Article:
Kynder isn’t quite the hero we need to stem the tide of enemy units, but his Mage Hand is very excellent multipurpose tool capable of doing so much, including pulling tougher enemy units into a major supernova turn of Insight and Gem Magics. A good choice to hold onto until late game.

Rygos does exactly as we want him to: help hold off enemy tide while Tundle Meditates.

Gren wants common units alongside him, which makes him a good choice to help build/deny Magic Points with wall units like Scholars and Demon Hands… But ultimately, I feel he wants more ranged units like Crossbowman, and less Meditating from Tundle so the units can attack more. Gren is an excellent Champion, but a poor fit for the overall strategy we have laid out (though could go extremely well in a Deep Dwarves deck that uses more Crossbowmen). Goodbye Gren.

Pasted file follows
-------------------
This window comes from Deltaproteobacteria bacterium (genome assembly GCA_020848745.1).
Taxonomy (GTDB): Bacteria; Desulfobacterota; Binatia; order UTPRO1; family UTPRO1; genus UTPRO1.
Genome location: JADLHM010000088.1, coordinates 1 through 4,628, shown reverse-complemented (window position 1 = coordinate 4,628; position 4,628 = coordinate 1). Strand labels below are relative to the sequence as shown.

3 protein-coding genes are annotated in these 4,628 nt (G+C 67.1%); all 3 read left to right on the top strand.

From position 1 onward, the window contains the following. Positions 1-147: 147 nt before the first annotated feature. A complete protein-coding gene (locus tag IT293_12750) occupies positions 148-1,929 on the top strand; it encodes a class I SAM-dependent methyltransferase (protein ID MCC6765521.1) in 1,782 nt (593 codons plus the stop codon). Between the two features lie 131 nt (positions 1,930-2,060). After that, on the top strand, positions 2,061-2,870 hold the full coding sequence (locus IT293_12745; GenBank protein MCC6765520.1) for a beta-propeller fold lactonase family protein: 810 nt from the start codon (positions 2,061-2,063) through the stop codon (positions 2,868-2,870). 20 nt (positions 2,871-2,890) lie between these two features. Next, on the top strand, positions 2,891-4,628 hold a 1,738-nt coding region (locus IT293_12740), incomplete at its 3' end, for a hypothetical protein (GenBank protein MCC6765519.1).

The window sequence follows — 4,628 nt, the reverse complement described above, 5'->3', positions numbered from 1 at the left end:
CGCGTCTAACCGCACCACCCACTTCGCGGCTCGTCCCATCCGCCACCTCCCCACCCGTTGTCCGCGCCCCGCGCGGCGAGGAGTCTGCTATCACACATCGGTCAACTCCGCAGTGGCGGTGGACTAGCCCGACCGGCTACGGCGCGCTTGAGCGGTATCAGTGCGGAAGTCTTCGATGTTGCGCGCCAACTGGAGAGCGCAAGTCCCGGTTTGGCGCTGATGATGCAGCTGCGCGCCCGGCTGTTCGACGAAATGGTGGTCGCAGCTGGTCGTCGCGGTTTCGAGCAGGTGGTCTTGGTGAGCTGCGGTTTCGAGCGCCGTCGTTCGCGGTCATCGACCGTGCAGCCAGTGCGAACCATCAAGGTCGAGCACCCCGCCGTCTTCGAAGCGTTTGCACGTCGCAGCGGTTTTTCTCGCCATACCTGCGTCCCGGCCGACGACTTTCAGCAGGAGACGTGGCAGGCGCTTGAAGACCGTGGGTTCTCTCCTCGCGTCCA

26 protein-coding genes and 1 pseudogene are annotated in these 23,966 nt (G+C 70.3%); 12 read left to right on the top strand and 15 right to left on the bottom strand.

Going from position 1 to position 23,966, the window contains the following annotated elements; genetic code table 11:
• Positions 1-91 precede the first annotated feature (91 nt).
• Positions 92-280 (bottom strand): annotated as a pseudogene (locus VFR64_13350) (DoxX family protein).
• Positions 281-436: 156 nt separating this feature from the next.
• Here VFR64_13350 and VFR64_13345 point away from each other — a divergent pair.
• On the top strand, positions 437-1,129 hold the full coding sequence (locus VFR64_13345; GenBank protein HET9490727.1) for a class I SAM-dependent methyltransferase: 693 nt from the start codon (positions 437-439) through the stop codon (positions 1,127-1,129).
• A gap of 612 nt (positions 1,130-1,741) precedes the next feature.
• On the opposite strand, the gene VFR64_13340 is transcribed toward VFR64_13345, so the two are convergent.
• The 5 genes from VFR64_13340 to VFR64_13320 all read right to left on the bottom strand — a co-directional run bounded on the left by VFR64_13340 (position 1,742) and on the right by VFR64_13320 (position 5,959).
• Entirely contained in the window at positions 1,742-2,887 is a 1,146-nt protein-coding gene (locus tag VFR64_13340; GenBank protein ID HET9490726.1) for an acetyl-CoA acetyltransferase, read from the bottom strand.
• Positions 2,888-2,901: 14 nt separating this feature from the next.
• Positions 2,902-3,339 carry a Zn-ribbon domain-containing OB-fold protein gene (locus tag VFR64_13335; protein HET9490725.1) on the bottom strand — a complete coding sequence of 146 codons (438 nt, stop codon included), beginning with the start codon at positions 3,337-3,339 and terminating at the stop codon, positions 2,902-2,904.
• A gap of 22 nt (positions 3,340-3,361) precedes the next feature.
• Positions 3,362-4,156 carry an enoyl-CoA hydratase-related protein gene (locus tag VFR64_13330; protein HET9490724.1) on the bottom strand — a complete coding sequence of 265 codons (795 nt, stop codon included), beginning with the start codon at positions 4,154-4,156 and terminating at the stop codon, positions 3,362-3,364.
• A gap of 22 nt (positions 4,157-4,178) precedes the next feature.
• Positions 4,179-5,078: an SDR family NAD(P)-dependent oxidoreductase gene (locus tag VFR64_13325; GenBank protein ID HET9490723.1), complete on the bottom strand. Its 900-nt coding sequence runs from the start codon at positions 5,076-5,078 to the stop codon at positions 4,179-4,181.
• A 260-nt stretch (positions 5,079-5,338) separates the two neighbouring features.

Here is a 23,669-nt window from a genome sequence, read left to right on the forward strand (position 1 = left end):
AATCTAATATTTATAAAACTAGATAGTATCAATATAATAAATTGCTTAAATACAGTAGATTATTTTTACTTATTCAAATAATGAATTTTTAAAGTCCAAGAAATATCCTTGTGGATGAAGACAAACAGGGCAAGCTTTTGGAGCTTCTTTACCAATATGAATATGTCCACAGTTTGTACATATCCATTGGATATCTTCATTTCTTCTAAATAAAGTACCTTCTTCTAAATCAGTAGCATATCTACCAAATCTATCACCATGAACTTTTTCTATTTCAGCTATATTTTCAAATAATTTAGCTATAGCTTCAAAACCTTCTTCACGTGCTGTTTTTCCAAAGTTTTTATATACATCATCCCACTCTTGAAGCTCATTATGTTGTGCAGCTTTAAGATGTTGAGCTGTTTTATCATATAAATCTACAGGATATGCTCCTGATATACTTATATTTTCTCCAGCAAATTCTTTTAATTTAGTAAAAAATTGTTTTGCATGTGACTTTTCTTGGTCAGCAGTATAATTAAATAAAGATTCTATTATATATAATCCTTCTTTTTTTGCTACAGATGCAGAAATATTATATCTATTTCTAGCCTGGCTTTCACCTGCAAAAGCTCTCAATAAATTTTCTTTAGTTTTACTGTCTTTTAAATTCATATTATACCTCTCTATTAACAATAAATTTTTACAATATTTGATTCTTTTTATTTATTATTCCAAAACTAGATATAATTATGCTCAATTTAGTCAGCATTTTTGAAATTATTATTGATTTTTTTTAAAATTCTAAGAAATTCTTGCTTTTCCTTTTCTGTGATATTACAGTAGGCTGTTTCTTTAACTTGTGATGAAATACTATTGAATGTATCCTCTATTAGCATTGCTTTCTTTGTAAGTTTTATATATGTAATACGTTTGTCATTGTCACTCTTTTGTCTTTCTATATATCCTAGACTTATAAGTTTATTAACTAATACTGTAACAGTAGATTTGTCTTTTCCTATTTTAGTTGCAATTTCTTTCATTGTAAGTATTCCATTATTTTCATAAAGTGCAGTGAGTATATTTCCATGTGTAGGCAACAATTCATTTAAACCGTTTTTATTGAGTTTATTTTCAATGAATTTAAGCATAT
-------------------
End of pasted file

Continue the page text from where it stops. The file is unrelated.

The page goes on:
What we’re looking for is a champion that can help stem the tide of opponent units, ideally without using up an attack turn. Duggle catches the eye, since he seems to be from the Deep Dwarves, and like Rygos does what is needed to help kill off enemy units. Doubling up on these kind of anti-common Champions feels reasonable, since we’re hoping to keep Kynder is reserve for later on. Using a second Mercenary Champion does limit our Mercenary Common count to 4, so we will not be swapping a Gem Mage for another Demon Hand. Either way, Duggle is being added to the deck.

Now our deck looks like this:

  • Tundle & Event cards
  • Kynder
  • Duggle
  • Rygos
  • 6 Gem Mages
  • 3 Miners
  • 5 Scholars
  • 4 Demon Hands

This still needs to be play-tested, and once Duggle is added to the Vassal module, I will be bringing battle reports for these play-test games.